It's out with the old and in with the new for 2015. That's certainly the case when it

Christmas tree, by Rosetta Key Townsquare Media
Christmas tree, by Rosetta Key Townsquare Media

comes to the dead and dying Christmas tree sitting in your house.According to the National Fire Protection Association (NFPA), the longer a Christmas tree sits in your home, the drier it becomes, making it more flammable and placing you at greater risk for fire. That's why the NFPA has launched an advisory, encouraging the prompt removal and disposal of Christmas trees after the holidays.

NFPA Communication Manager Susan McKelvey said "you can see they just become more dry over time and they can ignite in flames and take off very quickly and become a serious hazard in the home."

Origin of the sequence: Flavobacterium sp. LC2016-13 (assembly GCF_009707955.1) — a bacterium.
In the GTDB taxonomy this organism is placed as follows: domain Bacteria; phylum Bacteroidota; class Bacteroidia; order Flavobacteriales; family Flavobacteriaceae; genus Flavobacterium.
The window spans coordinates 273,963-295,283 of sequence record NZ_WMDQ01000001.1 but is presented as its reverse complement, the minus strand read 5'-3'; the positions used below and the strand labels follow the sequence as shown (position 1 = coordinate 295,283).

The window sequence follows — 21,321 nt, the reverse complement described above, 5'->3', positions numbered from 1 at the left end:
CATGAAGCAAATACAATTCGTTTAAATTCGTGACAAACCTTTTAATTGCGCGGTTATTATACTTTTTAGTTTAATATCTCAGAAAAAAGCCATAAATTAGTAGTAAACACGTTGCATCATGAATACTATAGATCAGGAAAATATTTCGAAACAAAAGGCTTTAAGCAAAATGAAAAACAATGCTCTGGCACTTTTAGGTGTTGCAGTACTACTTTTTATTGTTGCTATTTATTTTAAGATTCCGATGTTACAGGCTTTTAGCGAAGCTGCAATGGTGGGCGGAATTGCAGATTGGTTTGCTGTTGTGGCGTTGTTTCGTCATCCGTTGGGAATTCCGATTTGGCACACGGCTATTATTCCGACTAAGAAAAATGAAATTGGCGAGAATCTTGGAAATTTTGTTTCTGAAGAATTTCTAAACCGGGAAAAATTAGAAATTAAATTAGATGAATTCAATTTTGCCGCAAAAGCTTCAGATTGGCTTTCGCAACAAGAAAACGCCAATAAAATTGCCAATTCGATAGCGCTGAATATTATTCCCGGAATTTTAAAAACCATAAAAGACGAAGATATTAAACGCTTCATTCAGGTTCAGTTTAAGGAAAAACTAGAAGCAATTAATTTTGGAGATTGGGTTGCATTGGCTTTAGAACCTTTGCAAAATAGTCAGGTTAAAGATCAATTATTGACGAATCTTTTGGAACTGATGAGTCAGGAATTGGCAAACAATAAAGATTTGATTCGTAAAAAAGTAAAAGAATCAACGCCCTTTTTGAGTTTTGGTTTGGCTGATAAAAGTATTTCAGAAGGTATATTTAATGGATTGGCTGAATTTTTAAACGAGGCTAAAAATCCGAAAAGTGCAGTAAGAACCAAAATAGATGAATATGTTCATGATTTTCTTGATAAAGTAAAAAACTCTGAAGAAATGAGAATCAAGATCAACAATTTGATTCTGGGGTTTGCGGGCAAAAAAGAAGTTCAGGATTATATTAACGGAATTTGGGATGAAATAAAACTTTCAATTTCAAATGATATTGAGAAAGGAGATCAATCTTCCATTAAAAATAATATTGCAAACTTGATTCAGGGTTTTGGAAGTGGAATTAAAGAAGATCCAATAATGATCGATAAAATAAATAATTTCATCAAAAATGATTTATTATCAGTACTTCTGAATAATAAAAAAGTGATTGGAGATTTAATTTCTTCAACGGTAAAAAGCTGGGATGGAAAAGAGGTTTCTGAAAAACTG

According to an NFPA press release the numbers bare it out, with statistics showing that nearly 40 percent of home fires involving Christmas trees occurring in the Month of January.

"On average each year, there are 230 home fires that start with Christmas trees and they cause and average of six deaths, 22 injuries and $18.3 million dollars in direct property damage," said McKelvey.

The NFPA offers tips in preventing such fires. They suggest keeping the tree watered while inside your home to prevent it from drying out, move trees away from close proximity to heating sources such as vents, inspect electric string light cords for damage and store them away from pets.

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